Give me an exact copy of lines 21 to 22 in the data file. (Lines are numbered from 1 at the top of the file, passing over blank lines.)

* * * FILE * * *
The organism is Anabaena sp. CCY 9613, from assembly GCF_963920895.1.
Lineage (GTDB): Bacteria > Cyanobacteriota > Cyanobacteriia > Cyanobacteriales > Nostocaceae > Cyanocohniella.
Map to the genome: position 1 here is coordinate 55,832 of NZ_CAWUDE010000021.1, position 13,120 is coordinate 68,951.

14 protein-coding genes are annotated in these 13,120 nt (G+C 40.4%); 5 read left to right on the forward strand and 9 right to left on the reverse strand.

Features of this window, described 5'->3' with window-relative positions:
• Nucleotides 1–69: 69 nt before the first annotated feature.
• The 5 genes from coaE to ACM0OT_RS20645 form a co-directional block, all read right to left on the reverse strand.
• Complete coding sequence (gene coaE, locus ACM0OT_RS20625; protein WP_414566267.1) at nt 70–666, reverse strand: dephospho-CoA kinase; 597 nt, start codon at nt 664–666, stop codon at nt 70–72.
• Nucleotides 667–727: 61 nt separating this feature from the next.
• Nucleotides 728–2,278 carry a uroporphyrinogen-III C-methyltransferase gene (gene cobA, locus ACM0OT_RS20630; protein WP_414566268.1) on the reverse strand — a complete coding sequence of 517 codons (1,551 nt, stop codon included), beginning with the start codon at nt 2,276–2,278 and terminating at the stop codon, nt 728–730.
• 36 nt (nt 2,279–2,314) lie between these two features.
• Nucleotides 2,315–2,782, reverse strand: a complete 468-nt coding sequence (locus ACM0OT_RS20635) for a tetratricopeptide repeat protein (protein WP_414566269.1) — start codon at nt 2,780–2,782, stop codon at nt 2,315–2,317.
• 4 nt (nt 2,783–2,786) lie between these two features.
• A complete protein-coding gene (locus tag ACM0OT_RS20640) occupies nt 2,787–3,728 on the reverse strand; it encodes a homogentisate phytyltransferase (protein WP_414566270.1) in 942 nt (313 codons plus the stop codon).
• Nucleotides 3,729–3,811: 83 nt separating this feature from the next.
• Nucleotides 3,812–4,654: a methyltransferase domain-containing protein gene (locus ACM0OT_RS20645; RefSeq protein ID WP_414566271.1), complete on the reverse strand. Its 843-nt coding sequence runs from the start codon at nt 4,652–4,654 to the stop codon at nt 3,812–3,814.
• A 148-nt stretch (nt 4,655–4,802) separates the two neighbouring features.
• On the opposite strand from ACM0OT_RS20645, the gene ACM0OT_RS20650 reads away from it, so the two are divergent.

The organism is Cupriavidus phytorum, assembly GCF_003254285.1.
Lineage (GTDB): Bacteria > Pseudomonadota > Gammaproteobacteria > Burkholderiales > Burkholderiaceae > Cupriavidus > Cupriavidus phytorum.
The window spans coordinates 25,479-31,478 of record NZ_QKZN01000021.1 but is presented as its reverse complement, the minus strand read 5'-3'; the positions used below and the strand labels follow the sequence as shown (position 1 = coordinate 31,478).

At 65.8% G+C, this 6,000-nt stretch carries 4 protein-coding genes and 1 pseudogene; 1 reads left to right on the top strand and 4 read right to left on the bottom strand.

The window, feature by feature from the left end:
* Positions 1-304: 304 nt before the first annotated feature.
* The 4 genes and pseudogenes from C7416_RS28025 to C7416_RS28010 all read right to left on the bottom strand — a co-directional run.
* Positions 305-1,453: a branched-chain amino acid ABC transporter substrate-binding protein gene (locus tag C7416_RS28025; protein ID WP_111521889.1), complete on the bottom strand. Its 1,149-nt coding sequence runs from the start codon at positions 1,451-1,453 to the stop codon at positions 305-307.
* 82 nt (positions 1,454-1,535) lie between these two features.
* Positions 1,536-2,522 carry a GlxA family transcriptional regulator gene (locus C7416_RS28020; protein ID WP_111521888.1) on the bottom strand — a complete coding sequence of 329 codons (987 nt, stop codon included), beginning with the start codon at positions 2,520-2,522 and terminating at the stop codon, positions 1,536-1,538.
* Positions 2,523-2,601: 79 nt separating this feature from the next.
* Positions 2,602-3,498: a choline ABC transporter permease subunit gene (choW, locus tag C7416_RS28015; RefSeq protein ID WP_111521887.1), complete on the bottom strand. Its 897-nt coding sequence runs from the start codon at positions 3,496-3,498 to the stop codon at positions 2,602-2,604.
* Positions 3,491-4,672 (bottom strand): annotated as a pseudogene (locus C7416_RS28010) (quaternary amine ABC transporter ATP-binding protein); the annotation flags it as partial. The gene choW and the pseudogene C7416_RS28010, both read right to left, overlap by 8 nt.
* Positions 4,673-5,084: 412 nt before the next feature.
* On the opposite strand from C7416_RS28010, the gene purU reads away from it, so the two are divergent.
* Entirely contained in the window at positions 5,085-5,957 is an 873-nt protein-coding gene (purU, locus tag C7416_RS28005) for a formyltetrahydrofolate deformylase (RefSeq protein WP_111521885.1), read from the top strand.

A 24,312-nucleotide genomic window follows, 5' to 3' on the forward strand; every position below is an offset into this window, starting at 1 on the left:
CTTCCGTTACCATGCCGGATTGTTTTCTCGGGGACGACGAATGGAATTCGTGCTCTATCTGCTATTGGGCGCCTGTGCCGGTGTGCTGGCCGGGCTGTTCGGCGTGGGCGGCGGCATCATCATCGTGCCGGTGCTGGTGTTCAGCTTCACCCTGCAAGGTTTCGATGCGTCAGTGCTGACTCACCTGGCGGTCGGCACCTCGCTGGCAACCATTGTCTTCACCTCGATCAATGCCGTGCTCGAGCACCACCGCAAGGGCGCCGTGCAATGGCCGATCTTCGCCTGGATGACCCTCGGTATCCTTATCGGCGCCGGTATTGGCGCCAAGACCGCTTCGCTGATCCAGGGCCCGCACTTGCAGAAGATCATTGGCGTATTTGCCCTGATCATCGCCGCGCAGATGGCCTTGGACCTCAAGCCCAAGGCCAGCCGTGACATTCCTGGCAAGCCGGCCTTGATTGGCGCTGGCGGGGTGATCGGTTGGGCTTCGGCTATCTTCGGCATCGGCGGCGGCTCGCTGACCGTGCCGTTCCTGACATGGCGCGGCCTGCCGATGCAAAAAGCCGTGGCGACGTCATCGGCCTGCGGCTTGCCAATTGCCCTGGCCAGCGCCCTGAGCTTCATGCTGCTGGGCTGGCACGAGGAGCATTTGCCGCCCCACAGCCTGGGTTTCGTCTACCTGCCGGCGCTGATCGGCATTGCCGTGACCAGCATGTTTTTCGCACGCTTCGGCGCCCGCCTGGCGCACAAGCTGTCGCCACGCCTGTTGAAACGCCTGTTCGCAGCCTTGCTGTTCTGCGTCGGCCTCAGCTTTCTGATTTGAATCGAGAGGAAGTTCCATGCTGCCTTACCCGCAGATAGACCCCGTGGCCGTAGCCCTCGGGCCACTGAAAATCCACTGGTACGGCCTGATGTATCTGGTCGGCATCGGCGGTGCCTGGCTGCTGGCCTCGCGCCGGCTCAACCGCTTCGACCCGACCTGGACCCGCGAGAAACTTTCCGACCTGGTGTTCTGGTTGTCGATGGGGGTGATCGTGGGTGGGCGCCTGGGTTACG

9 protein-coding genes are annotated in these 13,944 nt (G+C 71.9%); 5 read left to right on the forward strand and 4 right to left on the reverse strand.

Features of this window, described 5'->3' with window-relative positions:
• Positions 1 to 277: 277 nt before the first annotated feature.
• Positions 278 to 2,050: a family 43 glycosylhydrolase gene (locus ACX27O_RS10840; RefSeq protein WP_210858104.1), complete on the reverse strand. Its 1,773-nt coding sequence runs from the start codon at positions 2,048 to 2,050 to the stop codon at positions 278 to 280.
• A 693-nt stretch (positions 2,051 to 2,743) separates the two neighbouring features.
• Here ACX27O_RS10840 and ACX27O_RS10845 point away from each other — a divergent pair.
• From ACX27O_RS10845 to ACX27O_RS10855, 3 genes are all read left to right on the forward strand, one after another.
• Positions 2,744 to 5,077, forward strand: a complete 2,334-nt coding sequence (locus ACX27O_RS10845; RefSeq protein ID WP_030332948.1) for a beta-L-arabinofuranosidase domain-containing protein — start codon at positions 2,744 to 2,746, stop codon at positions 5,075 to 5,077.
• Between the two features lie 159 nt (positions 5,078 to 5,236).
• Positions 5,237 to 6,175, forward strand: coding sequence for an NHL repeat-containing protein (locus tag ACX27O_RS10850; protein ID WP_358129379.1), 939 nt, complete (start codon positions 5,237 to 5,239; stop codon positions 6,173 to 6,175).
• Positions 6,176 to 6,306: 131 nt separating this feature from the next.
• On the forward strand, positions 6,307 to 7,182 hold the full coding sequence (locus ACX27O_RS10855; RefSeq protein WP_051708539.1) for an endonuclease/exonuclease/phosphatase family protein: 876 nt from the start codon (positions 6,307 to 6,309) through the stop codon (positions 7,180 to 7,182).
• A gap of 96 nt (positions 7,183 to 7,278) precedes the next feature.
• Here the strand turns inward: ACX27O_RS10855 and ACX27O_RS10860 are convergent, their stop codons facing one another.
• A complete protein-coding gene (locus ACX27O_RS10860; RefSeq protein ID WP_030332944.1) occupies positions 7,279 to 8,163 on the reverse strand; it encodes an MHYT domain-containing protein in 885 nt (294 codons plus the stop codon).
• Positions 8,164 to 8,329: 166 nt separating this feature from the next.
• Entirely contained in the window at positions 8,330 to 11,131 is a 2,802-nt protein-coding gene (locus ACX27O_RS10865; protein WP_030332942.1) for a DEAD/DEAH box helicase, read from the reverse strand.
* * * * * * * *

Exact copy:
The window spans coordinates 25,479-31,478 of record NZ_QKZN01000021.1 but is presented as its reverse complement, the minus strand read 5'-3'; the positions used below and the strand labels follow the sequence as shown (position 1 = coordinate 31,478).

At 65.8% G+C, this 6,000-nt stretch carries 4 protein-coding genes and 1 pseudogene; 1 reads left to right on the top strand and 4 read right to left on the bottom strand.